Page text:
As I sit down to write this article, it's still cold here, even though spring may be just around the corner. Every day I come home to a mailbox full of sales ads. Being a practitioner of "alternative healing," I often get interesting and unique catalogs in the mail. Some are from legitimate companies and some are chock-full of New-Age hokum.
There are a lot of interesting products and gadgets out there, and I must confess I enjoy window shopping for all the new and different therapy options. However, as we all realize, just because someone sells a product does not automatically give it credibility. How many of us have been caught watching late-night infomercials? Sometimes it can be interesting to see what is promoted as a legitimate health care option, and other times it is just plain embarrassing.
As health care providers, we are equipped with the knowledge base to weed out what is genuinely good advice and what is just a fancy advertising campaign. Many of us realize we do not need to spend a lot of money on exotic treatment therapies when common-sense options are readily available.
One item recently caught my attention - wrist warmers. The particular product I saw an ad for is essentially a polyester tube you slip over your hand to cover your wrist, with the idea of increasing the heat of the entire body. The product description went on to explain how people in northern Europe have used such things for centuries, and how you might still see an old man in Bavaria out chopping wood in the snow wearing little more than thick trousers, a shirt and his wrist warmers.
Although a nice discussion, the idea is very simple. The wrist is one of the more exposed areas of the body. The vessels and nerves are close to the skin,and there is typically not a lot of fat covering to insulate the underlying tissues, so the body can easily lose heat at this area. It makes sense to protect the wrists from the cold.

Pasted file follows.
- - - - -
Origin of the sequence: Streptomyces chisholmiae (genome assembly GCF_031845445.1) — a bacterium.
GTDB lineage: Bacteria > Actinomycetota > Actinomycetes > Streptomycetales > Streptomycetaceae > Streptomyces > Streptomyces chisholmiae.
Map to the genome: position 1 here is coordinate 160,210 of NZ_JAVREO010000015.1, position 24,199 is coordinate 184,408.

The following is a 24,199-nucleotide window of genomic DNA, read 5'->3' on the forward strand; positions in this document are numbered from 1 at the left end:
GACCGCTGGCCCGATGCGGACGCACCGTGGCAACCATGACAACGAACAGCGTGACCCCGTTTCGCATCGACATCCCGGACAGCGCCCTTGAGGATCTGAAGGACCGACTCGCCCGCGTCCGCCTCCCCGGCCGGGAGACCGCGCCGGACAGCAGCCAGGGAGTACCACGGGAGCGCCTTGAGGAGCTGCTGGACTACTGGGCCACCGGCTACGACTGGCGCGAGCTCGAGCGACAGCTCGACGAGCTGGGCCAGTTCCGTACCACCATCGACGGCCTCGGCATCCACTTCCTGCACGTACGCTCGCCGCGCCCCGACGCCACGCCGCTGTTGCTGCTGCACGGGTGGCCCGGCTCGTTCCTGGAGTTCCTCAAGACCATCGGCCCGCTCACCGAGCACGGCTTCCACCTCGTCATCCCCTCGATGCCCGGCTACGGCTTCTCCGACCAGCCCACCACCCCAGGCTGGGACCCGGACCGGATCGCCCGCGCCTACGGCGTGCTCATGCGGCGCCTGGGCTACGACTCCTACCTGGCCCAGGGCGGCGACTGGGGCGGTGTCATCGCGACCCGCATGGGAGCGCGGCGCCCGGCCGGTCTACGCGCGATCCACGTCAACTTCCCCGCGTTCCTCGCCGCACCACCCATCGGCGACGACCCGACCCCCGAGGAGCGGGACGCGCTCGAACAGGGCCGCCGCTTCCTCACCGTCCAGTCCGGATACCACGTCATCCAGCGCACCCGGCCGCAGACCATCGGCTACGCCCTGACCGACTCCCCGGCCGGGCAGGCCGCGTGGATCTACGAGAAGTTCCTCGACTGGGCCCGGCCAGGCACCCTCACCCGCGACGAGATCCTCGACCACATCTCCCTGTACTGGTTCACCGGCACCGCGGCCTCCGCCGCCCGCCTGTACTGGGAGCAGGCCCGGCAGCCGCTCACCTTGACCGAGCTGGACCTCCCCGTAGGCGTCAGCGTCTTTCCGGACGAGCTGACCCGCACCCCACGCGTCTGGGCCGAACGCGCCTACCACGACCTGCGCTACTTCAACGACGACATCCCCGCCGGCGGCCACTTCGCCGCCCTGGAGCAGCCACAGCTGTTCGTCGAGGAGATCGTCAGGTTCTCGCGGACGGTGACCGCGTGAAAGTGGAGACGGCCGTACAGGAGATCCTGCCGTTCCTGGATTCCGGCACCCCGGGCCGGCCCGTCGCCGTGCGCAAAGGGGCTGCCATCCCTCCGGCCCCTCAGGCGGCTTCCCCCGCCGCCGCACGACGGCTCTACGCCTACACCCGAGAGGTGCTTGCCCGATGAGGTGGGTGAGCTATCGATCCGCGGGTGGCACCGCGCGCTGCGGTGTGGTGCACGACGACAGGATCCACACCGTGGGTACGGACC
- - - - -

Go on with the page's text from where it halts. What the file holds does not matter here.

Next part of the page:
Now don't get me wrong - I think wrist warmers are a legitimate product with a valid application. But I don't think you have to travel to the mountains of a distant land to find credibility. You can pick up almost any hunting or winter sport catalog and find a number of good winter gloves with longer gauntlets to protect the wrist. The big picture is to protect the wrists from the cold as much as the hands, i.e., protect the body from negative exposure.
But let's not stop at the wrist; there are other places where the body can lose internal warmth as well. The ankles are just like the wrists - thin skin with easily exposed nerve and vascular points. The neck is also a place where the blood supply to the head is readily affected by the cold.
So, what have I learned? Mom was right - stay bundled up and warm in winter. Common sense? Absolutely. But I have had many patients who never thought that protecting their body from the cold was actually an important thing. I do not feel I have served my patient if I provide them care and then don't give them some reasonable follow-up advice.
Allowing them to relax in my office and then walk out into the cold only serves to irritate and/or prolong their complaints. I will often explain to them that they need to wear a scarf, good gloves and warm socks. It makes a big difference in outcomes and involves the patient that much more in their care. Common-sense care generally trumps exotic therapies. Sometimes the simplest solutions are the best.
Click here for more information about Douglas R. Briggs, DC, Dipl. Ac. (IAMA), DAAPM, EMT.